Zombie Garden Club starts things up on a riotous note with the physicality of “Judgement Blues”. Tapping into rock n’ roll’s bluesy roots, the piece has a communal, cathartic presence. Vocals float through the stomp rhythms in a hazy, dazed fashion.
Things move into a slower speed on Bobby Rue’s “Before Our Eyes”. Such a mellow attitude reflects upon the ups and downs that life brings. Quite contemplative the song taps into the universal truths that appear only upon reflection.
Swinging through with such style Carmen Grillo’s “Come and Gone” goes for a big band style. Everything has a lush, gorgeous flavor to it. Layer upon layer works in unison to create a sound of pure celebration.
Embracing space, Ann M. Wolf’s “How Long Is The Night?” has a yearning spirit that rests in its very core. Her voice has a powerful, commanding presence. The arrangement feels stripped down to the essentials while it moves at a slow yet steady pace.
Wild and wonderful guitars come into the fray on the New Bardots psychedelic rock of “Little Friend Blue”. Unhinged with a feral spirit the song possesses a fiery passion. Guitars work together in a great wall of sound approach.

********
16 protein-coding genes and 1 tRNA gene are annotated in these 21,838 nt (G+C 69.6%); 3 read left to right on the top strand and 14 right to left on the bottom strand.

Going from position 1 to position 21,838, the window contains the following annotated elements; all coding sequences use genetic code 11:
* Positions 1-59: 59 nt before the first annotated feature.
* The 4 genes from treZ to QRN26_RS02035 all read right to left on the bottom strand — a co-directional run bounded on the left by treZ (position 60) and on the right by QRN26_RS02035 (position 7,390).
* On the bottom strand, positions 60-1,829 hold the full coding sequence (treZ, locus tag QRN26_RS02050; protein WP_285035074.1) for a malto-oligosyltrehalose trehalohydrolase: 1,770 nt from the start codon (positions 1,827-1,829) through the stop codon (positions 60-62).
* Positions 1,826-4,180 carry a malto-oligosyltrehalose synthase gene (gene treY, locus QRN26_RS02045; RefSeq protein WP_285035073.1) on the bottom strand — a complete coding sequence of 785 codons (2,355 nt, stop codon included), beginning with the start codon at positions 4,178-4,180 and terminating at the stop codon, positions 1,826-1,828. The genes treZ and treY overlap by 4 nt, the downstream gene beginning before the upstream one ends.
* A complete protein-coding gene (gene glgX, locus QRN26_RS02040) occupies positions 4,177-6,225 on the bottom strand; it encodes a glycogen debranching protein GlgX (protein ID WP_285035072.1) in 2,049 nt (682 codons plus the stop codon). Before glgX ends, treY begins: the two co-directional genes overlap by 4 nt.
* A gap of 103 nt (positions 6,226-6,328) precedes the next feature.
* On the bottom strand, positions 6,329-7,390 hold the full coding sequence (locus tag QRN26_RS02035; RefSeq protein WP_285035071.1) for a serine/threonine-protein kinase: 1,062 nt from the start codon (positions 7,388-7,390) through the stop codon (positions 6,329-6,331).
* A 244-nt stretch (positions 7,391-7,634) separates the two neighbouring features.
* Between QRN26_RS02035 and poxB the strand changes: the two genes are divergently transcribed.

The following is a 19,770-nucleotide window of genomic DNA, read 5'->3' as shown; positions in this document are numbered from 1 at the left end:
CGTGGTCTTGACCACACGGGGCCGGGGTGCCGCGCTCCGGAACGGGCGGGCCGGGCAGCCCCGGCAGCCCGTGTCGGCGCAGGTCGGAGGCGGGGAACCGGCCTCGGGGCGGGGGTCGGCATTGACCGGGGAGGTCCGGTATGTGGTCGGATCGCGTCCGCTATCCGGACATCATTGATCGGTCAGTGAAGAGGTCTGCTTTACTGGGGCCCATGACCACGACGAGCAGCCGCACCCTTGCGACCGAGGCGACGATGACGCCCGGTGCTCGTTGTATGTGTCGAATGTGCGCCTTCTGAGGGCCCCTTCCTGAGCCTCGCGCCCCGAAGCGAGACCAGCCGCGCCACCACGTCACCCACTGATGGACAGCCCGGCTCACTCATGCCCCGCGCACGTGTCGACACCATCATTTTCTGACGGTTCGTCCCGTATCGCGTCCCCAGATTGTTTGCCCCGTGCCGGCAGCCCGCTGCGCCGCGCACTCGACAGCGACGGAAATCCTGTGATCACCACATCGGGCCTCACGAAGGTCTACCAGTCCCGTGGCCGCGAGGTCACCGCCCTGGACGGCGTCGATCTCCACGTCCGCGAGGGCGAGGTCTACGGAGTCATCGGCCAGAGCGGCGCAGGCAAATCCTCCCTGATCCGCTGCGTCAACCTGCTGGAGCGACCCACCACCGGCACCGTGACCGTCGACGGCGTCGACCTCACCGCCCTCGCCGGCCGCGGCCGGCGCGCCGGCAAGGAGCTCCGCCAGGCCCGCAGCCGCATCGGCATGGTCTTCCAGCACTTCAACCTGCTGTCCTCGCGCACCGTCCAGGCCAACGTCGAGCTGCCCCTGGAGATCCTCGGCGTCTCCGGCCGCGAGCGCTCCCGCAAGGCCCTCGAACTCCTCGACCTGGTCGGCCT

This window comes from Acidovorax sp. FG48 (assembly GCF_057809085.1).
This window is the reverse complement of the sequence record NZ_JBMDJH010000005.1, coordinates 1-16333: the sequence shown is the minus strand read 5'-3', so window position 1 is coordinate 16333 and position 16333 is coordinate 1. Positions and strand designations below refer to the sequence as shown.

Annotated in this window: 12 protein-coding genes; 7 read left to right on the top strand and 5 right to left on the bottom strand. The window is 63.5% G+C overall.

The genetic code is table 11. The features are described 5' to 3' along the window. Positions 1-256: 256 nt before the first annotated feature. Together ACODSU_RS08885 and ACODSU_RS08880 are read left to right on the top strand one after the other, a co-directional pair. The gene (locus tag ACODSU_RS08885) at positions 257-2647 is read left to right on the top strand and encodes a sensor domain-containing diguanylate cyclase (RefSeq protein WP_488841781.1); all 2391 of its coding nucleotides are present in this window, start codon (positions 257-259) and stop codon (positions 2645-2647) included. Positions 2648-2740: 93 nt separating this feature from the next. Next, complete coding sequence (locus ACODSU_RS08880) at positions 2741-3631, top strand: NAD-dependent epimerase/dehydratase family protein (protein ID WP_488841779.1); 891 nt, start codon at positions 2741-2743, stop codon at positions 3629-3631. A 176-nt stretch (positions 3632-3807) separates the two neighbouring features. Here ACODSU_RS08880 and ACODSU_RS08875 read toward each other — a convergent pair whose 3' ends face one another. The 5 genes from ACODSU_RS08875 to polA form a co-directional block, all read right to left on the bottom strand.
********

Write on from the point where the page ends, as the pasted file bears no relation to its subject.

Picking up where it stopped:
A timeless classic spirit roars from the Silver Dimes’ intense workout of “Time To Go (Live)”. Such energy radiates from the whole of the piece. By far the highlight comes from the intense, freewheeling vocals.
Fiddy Blues tap into a Bob Dylan sort of blues with the thoughtful “Won’t Cry For Love”. Rather poignant, the lyrics have a unique poetry to them. Glowing organs help the song to have a great sense of tenderness.
Steve Morgan and the Harley Tones take an aggressive stance with the intense workout of “The Lost Soul Blues”. Everything works, from the fiery guitars to the muscular grooves. By far the highlight comes from the straight from the heart lyricism.
Rather playful, Big Bone Daddy lets things sprawl out with the expansive “Let’s Go Back”. With just the right hint of nostalgia, the whole of the piece comes through positively swinging. Vocals have a lived-in quality to them as the song reflects upon the past.
Incredible guitar work defines Steve Hester’s “Nuthin But The Blues”. Ambitious in scope, the song draws from spiritual imagery and hopelessness. Everything comes together in a vast stream of sound one that fully consumes the listener.
Lo-fi elements appear in the forefront of J. Howard Duff’s potent “I’m Crying”. Vocals have a steady clear-eyed focus to them. Full of longing and desire the song rolls forward at its own unique pace.
“Reconsider Baby” has a dreamy quality as if ready to float into the air. Susan SurfTone goes for a spaced-out sound as the whole of the piece drifts along at a leisurely pace. Tapping into dream pop and surf rock, the track has a shaggy dog quality to it, making it deeply endearing.